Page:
It's back ... and with it comes the threat again to Northland's - potentially the country's - horticulture industry.
Primary Industries Minister Nathan Guy returned to Northland for the second time in a week yesterday after his ministry staff launched a biosecurity alert after the discovery of another male Queensland fruit fly on Tuesday.
The latest fruit fly was found about 400m from where the first was discovered in the Parihaka area of Whangarei in January.
The fruit fly is a major threat to New Zealand's $4 billion horticulture export industry.
MPI staff were yesterday defining zones where the movement of fruit and vegetables will be restricted, traps will be set and residents will be questioned in a bid to identify how the pest got into the country. Mr Guy - who was in the Kaipara last week speaking to drought stricken farmers - said intense surveillance will be rigorously applied for a fortnight to comply with international standards enabling New Zealand's $4 billion horticultural industry to maintain its fruit fly-free export status.
Mr Guy thanked Whangarei people in advance for their co-operation - "You were fantastic last time" - as MPI dealt with the repeat biosecurity alert.
Kerikeri Fruitgrowers' Association chairman Rick Curtis also thanked city residents for enduring biosecurity precautions for the second time this year.
But, while supporting "the MPI guys on the ground", he said growers were very disappointed and concerned about fruit flies getting into the country.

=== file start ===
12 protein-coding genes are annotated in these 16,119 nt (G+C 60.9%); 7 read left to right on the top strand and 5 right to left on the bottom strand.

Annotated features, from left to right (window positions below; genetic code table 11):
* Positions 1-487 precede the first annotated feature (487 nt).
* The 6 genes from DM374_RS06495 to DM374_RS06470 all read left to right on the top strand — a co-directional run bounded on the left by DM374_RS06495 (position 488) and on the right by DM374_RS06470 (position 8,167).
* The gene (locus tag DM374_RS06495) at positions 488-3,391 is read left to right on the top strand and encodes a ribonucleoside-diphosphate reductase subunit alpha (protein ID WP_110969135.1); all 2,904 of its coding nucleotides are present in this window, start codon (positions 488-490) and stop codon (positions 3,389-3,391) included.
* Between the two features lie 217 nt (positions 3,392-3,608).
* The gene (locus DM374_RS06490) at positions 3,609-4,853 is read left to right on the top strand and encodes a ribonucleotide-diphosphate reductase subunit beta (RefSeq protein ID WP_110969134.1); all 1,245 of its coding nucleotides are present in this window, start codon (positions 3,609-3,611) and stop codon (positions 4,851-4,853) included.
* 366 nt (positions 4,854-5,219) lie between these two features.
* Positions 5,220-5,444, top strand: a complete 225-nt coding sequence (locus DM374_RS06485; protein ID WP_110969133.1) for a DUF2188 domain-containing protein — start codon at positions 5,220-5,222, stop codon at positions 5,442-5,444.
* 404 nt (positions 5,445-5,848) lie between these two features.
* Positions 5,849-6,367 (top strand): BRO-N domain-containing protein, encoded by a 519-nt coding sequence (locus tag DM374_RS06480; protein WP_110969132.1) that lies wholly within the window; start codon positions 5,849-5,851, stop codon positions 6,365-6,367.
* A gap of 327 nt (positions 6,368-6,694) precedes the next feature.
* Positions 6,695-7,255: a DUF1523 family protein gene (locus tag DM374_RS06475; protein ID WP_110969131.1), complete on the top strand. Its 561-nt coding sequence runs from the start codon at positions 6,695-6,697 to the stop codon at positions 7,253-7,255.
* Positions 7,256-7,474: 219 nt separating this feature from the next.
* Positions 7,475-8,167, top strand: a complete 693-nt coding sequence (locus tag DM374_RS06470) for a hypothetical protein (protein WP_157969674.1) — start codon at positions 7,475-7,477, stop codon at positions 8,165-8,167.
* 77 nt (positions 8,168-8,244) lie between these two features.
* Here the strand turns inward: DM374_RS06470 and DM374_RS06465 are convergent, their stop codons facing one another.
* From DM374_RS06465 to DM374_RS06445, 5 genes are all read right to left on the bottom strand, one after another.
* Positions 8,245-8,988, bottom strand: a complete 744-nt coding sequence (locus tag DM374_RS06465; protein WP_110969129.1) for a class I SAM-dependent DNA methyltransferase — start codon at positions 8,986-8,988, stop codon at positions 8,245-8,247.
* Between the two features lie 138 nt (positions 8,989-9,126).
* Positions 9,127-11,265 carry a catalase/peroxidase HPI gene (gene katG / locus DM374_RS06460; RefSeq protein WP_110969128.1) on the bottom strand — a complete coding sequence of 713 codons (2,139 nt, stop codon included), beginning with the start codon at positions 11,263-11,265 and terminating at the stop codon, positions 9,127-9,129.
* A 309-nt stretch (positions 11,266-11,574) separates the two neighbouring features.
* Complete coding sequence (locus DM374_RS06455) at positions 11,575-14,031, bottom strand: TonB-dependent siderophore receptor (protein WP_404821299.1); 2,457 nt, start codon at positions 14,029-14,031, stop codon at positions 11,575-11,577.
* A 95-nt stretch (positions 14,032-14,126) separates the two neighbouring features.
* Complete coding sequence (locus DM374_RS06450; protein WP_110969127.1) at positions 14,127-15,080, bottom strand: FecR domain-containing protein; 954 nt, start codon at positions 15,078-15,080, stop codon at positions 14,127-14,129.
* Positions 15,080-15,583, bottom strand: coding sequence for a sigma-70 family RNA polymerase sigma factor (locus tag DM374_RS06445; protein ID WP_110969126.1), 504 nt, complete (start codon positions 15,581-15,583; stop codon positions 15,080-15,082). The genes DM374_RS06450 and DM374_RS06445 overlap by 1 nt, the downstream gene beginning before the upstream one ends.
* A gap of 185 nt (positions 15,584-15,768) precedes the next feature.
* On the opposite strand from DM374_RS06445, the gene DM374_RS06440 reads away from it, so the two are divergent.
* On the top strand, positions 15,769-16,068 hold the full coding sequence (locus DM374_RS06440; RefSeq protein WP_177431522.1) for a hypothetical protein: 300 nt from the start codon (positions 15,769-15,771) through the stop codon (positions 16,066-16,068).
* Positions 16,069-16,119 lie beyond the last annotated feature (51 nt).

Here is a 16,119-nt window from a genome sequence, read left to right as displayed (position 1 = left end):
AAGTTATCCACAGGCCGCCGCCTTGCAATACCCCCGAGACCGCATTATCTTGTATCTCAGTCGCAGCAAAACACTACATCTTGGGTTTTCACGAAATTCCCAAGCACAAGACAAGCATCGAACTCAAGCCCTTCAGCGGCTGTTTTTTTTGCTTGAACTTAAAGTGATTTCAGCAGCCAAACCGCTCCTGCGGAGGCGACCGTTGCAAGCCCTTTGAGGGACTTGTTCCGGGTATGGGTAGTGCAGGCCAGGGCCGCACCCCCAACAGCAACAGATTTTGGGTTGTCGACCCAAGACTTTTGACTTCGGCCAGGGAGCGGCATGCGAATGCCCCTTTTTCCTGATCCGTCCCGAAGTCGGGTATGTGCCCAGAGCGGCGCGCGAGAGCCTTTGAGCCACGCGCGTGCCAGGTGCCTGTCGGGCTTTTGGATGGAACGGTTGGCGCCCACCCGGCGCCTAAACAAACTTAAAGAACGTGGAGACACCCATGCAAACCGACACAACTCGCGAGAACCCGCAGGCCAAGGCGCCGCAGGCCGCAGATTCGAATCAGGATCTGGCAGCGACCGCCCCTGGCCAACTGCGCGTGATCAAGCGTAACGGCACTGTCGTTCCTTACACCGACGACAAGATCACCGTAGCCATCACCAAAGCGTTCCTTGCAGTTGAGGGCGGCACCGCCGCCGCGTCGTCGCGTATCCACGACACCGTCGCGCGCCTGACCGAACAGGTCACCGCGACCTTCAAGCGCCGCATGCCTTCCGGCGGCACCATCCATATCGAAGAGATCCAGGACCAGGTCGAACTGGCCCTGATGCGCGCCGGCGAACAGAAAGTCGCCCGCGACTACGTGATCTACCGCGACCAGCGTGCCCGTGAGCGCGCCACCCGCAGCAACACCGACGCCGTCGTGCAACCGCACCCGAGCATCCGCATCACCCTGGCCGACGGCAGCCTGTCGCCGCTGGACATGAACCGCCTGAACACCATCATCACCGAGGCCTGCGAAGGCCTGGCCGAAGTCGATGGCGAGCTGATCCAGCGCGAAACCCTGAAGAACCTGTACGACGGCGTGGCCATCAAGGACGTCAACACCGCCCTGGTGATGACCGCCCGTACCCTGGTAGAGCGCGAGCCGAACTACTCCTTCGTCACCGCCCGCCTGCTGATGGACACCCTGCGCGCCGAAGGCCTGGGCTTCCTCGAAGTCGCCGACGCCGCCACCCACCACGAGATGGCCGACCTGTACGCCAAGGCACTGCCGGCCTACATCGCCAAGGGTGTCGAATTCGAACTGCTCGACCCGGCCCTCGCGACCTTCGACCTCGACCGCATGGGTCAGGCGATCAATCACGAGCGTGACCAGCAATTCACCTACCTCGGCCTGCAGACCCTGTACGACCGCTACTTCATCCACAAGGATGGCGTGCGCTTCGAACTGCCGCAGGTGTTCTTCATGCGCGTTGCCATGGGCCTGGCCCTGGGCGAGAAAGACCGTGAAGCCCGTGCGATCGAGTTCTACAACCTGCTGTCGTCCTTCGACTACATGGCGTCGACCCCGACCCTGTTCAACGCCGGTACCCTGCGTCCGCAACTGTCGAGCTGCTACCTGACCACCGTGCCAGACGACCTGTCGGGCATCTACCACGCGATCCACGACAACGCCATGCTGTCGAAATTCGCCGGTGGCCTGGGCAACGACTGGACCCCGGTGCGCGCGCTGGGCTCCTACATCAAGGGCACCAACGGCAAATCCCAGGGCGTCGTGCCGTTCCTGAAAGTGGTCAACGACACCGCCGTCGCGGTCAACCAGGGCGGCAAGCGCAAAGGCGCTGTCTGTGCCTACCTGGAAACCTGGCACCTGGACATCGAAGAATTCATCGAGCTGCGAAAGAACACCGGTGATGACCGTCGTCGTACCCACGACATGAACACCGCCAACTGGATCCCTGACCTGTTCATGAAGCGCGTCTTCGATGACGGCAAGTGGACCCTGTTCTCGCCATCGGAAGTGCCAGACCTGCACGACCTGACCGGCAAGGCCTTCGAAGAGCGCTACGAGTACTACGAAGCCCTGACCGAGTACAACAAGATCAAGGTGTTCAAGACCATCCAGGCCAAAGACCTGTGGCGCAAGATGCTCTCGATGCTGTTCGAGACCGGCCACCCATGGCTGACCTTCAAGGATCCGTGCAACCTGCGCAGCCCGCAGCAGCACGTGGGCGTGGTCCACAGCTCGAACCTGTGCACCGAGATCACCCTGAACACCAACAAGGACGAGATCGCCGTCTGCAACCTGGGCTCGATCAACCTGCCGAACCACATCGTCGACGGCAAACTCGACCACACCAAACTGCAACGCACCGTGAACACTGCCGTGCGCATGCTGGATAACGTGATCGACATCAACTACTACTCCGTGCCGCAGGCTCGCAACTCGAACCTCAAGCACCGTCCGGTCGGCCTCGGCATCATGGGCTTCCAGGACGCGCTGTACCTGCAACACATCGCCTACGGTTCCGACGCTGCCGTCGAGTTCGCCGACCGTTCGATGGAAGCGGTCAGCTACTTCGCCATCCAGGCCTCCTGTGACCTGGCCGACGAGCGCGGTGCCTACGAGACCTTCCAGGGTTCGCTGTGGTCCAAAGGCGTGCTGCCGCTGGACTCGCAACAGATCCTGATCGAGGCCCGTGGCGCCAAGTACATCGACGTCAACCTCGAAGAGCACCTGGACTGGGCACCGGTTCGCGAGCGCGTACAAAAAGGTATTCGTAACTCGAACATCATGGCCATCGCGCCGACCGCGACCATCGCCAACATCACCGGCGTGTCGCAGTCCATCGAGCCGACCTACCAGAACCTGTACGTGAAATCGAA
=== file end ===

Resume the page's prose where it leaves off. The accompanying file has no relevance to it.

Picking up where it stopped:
Biosecurity entry protection needed tightening as the present "ambulance at the bottom of the cliff" policy was unsustainable, Mr Curtis said.
MPI deputy director general compliance and response Andrew Coleman said it was believed the new find was unrelated to the January incident and it was a coincidence the two insects were found in the same area over two months apart.
MPI experts were confident both fruit flies had not arrived in New Zealand as adults but as eggs or larvae. The fly's life cycle involves two months of development from egg to the adult stage in which the male survives for a month.
The new find on Tuesday was high on Mt Parihaka, and looking down from the trap site to the Town Basin marina it was tempting to assume the fruit flies had crossed the Tasman on a private yacht, Mr Coleman said.
"But that scenario is too simplistic," he said, explaining how MPI staff would check with residents to see if the insects had arrived with someone returning by air from overseas, in overseas mail or with other overseas cargo.
Up to 120 MPI and Quality Assure staff who worked on the biosecurity threat in January are expected to return to Whangarei. A mobile laboratory used to analyse fruit and vegetables from zones around where the pests were found was to be back in the city yesterday.
The two Whangarei finds this year were the fourth and fifth fruit flies detected in New Zealand. The first was at Onerahi in 1995, the second at Auckland in 1996 and the third at Auckland in 2012.